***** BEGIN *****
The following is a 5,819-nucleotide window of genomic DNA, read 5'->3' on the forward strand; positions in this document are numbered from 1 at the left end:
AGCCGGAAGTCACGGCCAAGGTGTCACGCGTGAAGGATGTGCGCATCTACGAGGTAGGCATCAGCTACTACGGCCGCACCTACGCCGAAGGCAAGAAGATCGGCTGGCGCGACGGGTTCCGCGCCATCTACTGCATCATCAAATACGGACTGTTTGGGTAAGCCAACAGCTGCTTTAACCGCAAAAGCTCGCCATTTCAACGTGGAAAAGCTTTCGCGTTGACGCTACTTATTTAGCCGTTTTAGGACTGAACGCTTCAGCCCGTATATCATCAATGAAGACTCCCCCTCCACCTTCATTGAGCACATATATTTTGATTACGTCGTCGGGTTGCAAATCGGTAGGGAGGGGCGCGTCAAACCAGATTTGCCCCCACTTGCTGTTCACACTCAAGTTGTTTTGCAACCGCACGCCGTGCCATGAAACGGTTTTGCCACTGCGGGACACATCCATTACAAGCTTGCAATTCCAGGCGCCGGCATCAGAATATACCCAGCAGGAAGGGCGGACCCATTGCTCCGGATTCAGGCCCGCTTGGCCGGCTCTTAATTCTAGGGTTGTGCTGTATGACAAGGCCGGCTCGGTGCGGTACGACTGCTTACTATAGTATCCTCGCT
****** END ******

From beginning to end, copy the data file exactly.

The following is a 5,819-nucleotide window of genomic DNA, read 5'->3' on the forward strand; positions in this document are numbered from 1 at the left end:
AGCCGGAAGTCACGGCCAAGGTGTCACGCGTGAAGGATGTGCGCATCTACGAGGTAGGCATCAGCTACTACGGCCGCACCTACGCCGAAGGCAAGAAGATCGGCTGGCGCGACGGGTTCCGCGCCATCTACTGCATCATCAAATACGGACTGTTTGGGTAAGCCAACAGCTGCTTTAACCGCAAAAGCTCGCCATTTCAACGTGGAAAAGCTTTCGCGTTGACGCTACTTATTTAGCCGTTTTAGGACTGAACGCTTCAGCCCGTATATCATCAATGAAGACTCCCCCTCCACCTTCATTGAGCACATATATTTTGATTACGTCGTCGGGTTGCAAATCGGTAGGGAGGGGCGCGTCAAACCAGATTTGCCCCCACTTGCTGTTCACACTCAAGTTGTTTTGCAACCGCACGCCGTGCCATGAAACGGTTTTGCCACTGCGGGACACATCCATTACAAGCTTGCAATTCCAGGCGCCGGCATCAGAATATACCCAGCAGGAAGGGCGGACCCATTGCTCCGGATTCAGGCCCGCTTGGCCGGCTCTTAATTCTAGGGTTGTGCTGTATGACAAGGCCGGCTCGGTGCGGTACGACTGCTTACTATAGTATCCTCGCT